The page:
I know it’s cliche but …
My goodness, how they’ve grown!
(8, 13 and 13, 14)
Fall sports were just starting up and Mason had football practice. First year for wearing protective equipment, but it’s still touch football, not tackle. Whew, glad of that!
Minnesota Twins played the Texas Rangers.
Grown-ups only. It felt very strange to leave the boys home without a sitter.
Our seats were right behind home plate and the ball was coming at us at up to 103 mph! How does a batter ever hit that?!!
Nail biter until the very end and the TWINS WON!
I did not recognize one player left from my days of being a Twins fan.
We’re a family who loves puzzles.
This Star Wars challenger has 2000 pieces!
Mason’s really good at puzzles but doesn’t have the attention span of the big boys.
Never at a loss for things to do however!
(Or maybe he thought this was a better vantage point for finding that certain piece?)
Chillin’ with the grand dogs, Annabelle (right), a Texas kill shelter rescue, and Nettie (left), a retired show dog. They are both so sweet, and the best cuddlers.
Lots of ball games — basketball, whiffle ball, football — to use up that boy energy.
The big Minneapolis farmers market with real farm-to-table prices and So Much Stuff! How do you even choose?
Sarah still has her Mexican taste buds and bought a bowl of each of these kind of peppers.
She snacks on them like carrot sticks!
“Surprise” birthday party for Anna
My beloved daughters, Anna and Sarah
And the final evening, a bonfire with marshmallows, singing, and dancing around the fire. Until the mosquitoes chased us inside. Not a Minnesota summer evening without some of those!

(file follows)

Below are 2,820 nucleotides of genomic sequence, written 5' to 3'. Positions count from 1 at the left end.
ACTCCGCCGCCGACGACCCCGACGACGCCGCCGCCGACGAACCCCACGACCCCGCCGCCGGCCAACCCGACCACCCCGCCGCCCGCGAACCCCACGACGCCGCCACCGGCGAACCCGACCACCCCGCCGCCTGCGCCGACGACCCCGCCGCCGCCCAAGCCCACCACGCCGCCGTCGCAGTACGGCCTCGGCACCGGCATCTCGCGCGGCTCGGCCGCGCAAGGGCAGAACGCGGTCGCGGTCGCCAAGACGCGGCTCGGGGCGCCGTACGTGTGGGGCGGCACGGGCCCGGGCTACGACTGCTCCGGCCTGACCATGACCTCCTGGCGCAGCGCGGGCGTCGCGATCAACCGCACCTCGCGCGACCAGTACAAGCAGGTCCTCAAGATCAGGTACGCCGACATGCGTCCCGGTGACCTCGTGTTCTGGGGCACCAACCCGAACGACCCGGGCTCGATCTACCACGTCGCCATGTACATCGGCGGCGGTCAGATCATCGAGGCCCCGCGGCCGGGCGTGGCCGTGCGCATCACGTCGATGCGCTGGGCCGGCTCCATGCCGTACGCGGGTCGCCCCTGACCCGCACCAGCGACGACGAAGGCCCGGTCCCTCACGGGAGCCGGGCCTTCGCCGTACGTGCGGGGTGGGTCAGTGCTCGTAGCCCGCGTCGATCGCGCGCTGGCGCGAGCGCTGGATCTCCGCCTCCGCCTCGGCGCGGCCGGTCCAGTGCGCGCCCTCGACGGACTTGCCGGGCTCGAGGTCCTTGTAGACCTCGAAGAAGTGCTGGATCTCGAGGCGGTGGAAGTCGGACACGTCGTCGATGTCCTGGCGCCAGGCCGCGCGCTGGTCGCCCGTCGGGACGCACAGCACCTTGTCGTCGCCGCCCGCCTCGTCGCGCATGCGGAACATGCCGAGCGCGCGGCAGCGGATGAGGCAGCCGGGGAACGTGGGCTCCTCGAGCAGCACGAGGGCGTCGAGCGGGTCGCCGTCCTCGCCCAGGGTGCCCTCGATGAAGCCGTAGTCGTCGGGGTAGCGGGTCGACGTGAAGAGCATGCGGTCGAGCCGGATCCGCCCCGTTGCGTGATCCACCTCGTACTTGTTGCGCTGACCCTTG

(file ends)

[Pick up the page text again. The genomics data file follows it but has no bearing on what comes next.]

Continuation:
So hard to watch them drive away at the airport!
So thankful to have this time together!
I want to say a few words about my last post, the one about the neighborhood man who feeds the feral cats. First, I am aware that cats kill birds and other small animals and that pet cats should be kept indoors. The cats I have owned have all been indoor cats for that reason, and if I get another cat, she will be an indoor cat, too.
There is a cat problem in the small Southern town I live in. Traditionally, cats here are outdoor pets. Although there are no-cost spay clinics and individuals who attempt to trap the many cats that live around the fishing and boat docks, it’s a drop in the bucket. There are so many stray cats that the local animal shelter provides outdoor shelters, food, and neutering for hundreds that come and go near their facility.
And finally, the man who feeds these cats in my neighborhood is old, poor, in terrible health, and alone. Feeding these 15 or so cats brings him some happiness and a feeling that he is doing a kindness to God’s creatures. Who am I to judge? He has lived here all his life; I have lived here six years.